I was recently asked if I remembered the place where I first wrote and what I felt.
The setting I remember well. My dad had scrounged up a heavy desk with sticking drawers in plain wood. Someone painted it white. Probably my mom. I drew green leaves twining all over the face of it, imagining ivy draped over the drawers and wrapped around the handles. Reality didn’t match imagination.
I’d been writing stories for some time by then and was about twelve when the desk showed up. The previous stories had been carefully written on a Big Chief pad. Those over sized, extra wide lined pages those of us from a certain generation learned cursive on. The paper wasn’t white for some reason, but an odd brownish beige. Those stories, though, were the equivalent of fan fiction. Adventures that I created starring myself and Huckleberry Finn. Or starring myself and Fess Parker as Davy Crockett.
At the white desk, however, I sat down with a pen instead of a pencil, and a stenographer pad. Green paper instead of beige. Narrow ruled. I remember the smell of the wood desk, the bedroom door shut firmly, and me ensconced in the corner. With blank paper and the whole world waiting.
To be honest though, I don’t remember the emotions as clearly. I know there was the strong need for secrecy. There was a sense of shame. There must have been a sense of wonder or joy. There must have been feelings of peace after writing. There must have been something that kept me coming back to the paper and pen but I can’t remember what that was.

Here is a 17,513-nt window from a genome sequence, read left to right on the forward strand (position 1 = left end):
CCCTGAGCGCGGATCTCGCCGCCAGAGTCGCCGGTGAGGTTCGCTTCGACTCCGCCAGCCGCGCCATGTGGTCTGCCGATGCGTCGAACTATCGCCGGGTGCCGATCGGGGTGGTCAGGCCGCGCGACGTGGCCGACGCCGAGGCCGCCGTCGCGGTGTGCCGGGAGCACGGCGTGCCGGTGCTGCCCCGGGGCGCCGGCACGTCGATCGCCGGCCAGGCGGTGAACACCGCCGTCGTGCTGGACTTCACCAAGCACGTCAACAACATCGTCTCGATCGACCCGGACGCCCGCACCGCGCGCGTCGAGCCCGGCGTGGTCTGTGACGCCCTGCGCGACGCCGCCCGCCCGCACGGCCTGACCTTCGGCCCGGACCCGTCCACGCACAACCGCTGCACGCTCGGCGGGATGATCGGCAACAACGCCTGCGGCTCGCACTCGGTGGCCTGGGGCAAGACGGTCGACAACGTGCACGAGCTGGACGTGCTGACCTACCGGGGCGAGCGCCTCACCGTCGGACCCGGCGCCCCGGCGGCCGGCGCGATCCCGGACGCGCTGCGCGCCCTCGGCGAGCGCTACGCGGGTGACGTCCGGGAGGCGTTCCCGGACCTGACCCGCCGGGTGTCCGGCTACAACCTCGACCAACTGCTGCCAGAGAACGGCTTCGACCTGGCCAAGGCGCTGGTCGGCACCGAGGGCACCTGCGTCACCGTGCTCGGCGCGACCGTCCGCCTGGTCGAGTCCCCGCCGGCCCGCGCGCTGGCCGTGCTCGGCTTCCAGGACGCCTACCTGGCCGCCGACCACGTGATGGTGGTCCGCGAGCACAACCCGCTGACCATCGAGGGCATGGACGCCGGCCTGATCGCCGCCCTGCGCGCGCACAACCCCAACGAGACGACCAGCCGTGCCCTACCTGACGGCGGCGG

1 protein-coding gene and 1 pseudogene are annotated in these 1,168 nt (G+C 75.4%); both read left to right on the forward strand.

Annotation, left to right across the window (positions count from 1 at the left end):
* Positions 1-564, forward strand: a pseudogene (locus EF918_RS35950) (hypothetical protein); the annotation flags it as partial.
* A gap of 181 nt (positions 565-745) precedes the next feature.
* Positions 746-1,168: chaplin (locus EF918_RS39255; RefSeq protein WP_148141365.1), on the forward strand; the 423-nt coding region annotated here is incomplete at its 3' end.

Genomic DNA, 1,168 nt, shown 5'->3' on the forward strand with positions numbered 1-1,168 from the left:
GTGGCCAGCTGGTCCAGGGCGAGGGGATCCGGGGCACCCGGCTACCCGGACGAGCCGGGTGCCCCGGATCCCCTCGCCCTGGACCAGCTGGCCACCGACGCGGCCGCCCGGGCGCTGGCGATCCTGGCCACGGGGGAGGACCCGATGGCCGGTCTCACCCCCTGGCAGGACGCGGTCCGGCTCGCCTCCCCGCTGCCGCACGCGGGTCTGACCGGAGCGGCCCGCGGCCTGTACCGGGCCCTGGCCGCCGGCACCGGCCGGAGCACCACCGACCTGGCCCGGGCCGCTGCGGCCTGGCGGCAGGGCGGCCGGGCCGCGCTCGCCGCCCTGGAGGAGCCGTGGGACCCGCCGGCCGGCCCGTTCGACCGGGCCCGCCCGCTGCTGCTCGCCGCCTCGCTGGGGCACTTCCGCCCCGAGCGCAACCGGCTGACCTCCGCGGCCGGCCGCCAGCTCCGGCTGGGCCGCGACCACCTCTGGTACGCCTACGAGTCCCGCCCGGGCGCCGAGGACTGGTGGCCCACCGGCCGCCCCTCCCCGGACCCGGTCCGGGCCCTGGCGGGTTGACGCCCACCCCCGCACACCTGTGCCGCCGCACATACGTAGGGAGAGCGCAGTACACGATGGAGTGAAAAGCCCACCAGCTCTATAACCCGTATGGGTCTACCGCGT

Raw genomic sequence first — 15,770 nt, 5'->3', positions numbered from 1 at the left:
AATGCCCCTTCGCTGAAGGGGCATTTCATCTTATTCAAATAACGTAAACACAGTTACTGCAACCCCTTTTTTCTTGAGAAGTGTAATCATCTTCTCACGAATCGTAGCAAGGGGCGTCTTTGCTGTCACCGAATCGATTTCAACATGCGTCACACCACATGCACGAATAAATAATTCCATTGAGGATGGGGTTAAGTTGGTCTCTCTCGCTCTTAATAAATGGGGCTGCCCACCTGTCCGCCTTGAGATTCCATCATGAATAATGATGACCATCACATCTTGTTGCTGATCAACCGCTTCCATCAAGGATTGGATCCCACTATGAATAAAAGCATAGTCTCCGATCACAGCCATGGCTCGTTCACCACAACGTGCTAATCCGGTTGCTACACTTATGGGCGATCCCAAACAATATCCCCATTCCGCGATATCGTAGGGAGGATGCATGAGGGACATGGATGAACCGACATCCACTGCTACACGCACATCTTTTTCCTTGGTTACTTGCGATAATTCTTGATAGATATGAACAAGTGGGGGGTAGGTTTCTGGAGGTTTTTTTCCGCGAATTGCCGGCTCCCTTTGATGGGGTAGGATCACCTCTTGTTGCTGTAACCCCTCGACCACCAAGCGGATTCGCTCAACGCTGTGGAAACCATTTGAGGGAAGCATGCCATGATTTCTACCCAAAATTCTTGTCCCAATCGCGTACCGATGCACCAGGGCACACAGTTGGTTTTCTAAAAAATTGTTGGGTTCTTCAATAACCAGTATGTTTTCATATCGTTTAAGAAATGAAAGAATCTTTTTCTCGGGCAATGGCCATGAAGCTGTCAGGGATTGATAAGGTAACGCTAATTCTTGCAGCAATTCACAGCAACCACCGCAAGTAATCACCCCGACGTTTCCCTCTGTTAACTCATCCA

It makes me wonder what instilled the belief that what I was doing was wrong, or a waste of time, or something that would be ridiculed if others found out. I didn’t come from a family that would have ridiculed me. My mother told me I would never make a living at writing, but she never told me not to.
So when did I lose that fear of exposure? When did it feel okay to admit I was a writer? In this I mean, okay to let people other than my closest friends know. Mariane, Sue, (over 40 years of friendship and counting) my sister Holly. Not until my 30′s when I confessed to my husband and his excitement and encouragement and belief allowed me to think, maybe I can call myself a writer. He convinced me I could write ‘for real’.
It’s weird to me now, thinking about that question the other night, to realize I only remember shame and secrecy. To me that shows the power of writing. That it courses through you in spite of everything.
What about you? Where did you first write, and what emotions do you remember? For those of you who don’t consider yourself writers, do you remember where you were when you first formed letters and realized you could create words? We’re all writers in one way or another.